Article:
A Coulomb counter counts electrons, not energy (Coulombs times voltage) - some energy is lost to internal resistance, thus the output voltage is lower. Also some Coulombs are lost to internal self-discharge. The energy coming out is always less than the energy going in. That said, as long as the battery is behaving consistently these losses are predictable, albeit variable with time since charge, temperature, discharge rate, etc. And the prediction will be wrong once some deterioration happens inside the battery.


And the device would have to be calibrated anyhow by doing a discharge test.. That said, it would be useful to have an accurate battery fuel gauge in the cockpit. I would not, however, recommend that the average glider pilot install any instrument that requires modifying high voltage/current circuitry. Doing a discharge test, on the other hand, only requires a stop watch.

Tom
  #43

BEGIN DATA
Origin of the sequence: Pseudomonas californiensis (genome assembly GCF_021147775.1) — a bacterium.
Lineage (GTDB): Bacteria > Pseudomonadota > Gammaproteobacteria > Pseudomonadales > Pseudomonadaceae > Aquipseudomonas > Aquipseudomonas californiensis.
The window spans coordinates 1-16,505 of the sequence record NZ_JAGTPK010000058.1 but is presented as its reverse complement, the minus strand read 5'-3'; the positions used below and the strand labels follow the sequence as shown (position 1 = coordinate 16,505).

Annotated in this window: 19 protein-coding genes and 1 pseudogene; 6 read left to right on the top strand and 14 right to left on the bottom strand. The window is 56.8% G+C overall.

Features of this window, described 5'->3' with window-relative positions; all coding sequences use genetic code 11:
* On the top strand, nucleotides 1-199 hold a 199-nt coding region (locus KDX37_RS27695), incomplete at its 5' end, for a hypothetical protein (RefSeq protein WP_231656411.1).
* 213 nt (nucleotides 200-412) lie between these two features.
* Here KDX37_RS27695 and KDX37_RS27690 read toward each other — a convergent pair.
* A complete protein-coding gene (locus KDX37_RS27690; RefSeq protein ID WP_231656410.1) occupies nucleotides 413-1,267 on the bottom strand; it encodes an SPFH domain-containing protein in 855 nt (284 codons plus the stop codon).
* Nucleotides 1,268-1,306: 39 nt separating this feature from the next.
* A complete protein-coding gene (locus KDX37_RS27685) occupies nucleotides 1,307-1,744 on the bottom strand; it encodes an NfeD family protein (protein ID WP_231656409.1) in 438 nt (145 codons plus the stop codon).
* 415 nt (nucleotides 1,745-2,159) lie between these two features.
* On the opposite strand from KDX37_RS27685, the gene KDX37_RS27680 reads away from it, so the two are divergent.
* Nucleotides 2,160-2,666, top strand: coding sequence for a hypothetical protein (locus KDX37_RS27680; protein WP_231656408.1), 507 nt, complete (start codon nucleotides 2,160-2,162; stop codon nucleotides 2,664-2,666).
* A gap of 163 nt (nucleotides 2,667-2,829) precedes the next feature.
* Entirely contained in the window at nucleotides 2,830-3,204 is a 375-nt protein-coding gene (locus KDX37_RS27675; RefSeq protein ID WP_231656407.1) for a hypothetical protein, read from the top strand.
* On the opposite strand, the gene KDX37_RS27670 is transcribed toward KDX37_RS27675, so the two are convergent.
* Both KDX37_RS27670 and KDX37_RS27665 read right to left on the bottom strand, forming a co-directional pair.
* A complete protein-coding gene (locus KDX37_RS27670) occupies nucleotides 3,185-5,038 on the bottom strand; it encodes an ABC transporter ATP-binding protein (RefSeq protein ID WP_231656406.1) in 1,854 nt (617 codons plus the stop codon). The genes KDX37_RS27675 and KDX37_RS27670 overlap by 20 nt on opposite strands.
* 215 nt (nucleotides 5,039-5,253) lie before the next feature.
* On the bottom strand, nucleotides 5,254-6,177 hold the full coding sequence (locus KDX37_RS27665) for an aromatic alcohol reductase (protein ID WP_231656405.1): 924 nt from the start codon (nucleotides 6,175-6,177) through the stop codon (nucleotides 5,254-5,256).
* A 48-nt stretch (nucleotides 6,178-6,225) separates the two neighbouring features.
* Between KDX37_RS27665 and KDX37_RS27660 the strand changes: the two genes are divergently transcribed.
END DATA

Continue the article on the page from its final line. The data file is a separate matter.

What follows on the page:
Old September 12th 19, 01:28 PM posted to rec.aviation.soaring
waremark
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Default Kawa rough landing?

Kawa has been a beta-tester for a novel engine installation in the GP14. It was always going to be fallible.

Reading his account, he was not complacently relying on the motor to start. He started it where he thought he had acceptable landing options, and after it failed to start he continued to fly with what he thought were acceptable landing options. He attempted to land in what he had judged to be an acceptable if difficult field, and unfortunately it turned out not to be. If as he says this was his first field landing accident after decades of cross country flying in hazardous terrain in the heat of competition he is not doing too badly.
  #44  
Old September 13th 19, 03:39 AM
Delta8 Delta8 is offline
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https://www.youtube.com/watch?v=fCf4nilMdCw


Beer commercial translation please ?
  #45  
Old September 13th 19, 11:29 AM posted to rec.aviation.soaring